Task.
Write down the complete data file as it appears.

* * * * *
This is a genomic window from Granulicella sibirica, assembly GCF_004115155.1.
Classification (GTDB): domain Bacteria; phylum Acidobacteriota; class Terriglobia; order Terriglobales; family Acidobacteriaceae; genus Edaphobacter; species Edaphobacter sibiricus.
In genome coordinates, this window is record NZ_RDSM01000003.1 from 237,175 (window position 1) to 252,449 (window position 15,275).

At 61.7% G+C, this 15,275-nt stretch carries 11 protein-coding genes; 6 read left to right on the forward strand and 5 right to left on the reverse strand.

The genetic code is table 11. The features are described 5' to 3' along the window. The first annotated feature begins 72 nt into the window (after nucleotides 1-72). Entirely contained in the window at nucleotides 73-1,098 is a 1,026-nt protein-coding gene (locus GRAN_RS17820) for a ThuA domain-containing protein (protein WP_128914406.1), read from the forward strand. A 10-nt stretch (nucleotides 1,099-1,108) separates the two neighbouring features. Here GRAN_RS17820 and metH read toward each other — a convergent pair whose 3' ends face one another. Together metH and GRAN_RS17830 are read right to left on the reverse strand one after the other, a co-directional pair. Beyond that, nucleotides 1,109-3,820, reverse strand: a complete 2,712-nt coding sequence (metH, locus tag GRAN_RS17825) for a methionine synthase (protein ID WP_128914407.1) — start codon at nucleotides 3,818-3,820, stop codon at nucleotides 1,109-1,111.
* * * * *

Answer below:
This is a genomic window from Granulicella sibirica, assembly GCF_004115155.1.
Classification (GTDB): domain Bacteria; phylum Acidobacteriota; class Terriglobia; order Terriglobales; family Acidobacteriaceae; genus Edaphobacter; species Edaphobacter sibiricus.
In genome coordinates, this window is record NZ_RDSM01000003.1 from 237,175 (window position 1) to 252,449 (window position 15,275).

At 61.7% G+C, this 15,275-nt stretch carries 11 protein-coding genes; 6 read left to right on the forward strand and 5 right to left on the reverse strand.

The genetic code is table 11. The features are described 5' to 3' along the window. The first annotated feature begins 72 nt into the window (after nucleotides 1-72). Entirely contained in the window at nucleotides 73-1,098 is a 1,026-nt protein-coding gene (locus GRAN_RS17820) for a ThuA domain-containing protein (protein WP_128914406.1), read from the forward strand. A 10-nt stretch (nucleotides 1,099-1,108) separates the two neighbouring features. Here GRAN_RS17820 and metH read toward each other — a convergent pair whose 3' ends face one another. Together metH and GRAN_RS17830 are read right to left on the reverse strand one after the other, a co-directional pair. Beyond that, nucleotides 1,109-3,820, reverse strand: a complete 2,712-nt coding sequence (metH, locus tag GRAN_RS17825) for a methionine synthase (protein ID WP_128914407.1) — start codon at nucleotides 3,818-3,820, stop codon at nucleotides 1,109-1,111.